Cynthia Daniela Pandiani, Ana Luísa Santos and Jorge Alejandro Suby are the authors of the paper Procesos infecciosos en cazadores-recolectores de Patagonia Austral: Evidencias en restos óseos del Holoceno medio y tardío (ca. 5200-100 años aP), published today in the journal Latin American Antiquity.
Infectious diseases have been proposed as one of the main causes of death in past societies. However, there are few analyses and interpretations of nonspecific lesions related to infections in skeletal assemblages of foragers from southern South America. The aim of this paper is to explore the possible impact of infectious diseases on the human populations that inhabited southern Patagonia, based on the recording and interpretation of bone lesions in skeletons from the Middle and Late Holocene (approximately 5200-100 years BP). Fifty-four individuals recovered from 50 archaeological sites in that region were macroscopically analyzed. The presence, location, laterality, type of new bone formation (woven, lamellar, mixed) and distribution of the bone lesions were recorded. Eight skeletons were affected by lesions diagnostic of and highly consistent with bone infections, without differences between sexes and among ages. Six of them (75%) were recovered in archaeological sites from southern Tierra del Fuego. Four skeletons show lesions compatible with osteomyelitis, and two with tuberculosis (one non-adult and one adult). The latter represents a relevant finding in discussing the presence of tuberculosis in past populations and its evolution in America. Also, the results presented suggest that the evidence of infectious processes may be recurrent in specific analyses on skeletal samples from hunter-gatherers.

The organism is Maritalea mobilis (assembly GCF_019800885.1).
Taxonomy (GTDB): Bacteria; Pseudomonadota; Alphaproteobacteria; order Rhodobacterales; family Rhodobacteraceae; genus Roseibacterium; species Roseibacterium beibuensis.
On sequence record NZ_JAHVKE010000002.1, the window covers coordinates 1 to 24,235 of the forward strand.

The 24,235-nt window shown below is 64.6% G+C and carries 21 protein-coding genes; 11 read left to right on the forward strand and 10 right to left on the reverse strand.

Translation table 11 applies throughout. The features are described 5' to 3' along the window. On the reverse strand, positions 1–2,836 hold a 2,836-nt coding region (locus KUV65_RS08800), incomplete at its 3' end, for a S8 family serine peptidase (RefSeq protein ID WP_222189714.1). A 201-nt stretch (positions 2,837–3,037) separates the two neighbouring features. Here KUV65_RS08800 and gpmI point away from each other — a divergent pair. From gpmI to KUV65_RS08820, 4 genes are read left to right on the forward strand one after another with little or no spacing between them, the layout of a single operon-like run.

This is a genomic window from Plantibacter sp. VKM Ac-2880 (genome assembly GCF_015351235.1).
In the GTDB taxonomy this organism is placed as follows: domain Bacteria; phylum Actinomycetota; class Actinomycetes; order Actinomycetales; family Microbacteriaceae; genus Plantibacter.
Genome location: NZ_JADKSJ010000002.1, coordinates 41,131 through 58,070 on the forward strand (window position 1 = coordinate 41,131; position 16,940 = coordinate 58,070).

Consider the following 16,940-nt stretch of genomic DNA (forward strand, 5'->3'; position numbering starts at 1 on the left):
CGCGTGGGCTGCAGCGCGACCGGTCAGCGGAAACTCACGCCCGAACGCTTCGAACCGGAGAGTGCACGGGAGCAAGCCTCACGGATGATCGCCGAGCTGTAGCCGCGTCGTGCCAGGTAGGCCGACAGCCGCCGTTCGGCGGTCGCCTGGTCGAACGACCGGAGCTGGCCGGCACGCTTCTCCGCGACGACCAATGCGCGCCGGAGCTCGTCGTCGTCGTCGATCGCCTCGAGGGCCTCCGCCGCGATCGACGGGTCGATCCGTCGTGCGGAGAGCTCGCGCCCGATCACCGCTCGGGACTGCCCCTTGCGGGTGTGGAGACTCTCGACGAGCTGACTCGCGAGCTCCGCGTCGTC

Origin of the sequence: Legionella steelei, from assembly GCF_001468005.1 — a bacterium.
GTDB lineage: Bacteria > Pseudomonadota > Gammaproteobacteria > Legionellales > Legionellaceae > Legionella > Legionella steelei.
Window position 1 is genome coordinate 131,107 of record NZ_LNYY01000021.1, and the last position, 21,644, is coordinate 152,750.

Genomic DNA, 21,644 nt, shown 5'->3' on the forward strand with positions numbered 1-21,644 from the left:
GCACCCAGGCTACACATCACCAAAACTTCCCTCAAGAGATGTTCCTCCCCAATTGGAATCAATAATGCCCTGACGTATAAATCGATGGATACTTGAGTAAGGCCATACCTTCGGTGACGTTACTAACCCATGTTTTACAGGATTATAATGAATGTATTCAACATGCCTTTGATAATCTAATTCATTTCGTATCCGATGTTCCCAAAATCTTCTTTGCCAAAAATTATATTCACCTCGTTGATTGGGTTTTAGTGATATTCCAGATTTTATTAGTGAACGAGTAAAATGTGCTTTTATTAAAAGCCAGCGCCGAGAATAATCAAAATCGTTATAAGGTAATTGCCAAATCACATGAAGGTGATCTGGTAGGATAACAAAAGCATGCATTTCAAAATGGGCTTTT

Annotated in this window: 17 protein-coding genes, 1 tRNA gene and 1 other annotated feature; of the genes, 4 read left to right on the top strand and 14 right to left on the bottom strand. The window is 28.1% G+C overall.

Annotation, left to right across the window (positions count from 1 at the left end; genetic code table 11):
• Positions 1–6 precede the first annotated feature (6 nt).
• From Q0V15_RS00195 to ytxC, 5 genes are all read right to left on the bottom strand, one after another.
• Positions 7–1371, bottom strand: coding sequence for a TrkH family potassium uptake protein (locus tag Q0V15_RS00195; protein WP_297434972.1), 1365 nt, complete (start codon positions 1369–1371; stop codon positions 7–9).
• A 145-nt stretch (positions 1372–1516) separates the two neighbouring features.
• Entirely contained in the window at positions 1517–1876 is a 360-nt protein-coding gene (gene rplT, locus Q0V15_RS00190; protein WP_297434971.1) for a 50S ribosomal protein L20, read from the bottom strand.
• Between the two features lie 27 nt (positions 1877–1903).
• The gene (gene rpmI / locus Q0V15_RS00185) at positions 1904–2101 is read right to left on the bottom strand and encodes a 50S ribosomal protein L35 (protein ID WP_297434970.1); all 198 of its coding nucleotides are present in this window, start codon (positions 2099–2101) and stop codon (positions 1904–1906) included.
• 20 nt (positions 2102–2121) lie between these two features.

Link for the work: https://doi.org/10.1017/laq.2021.64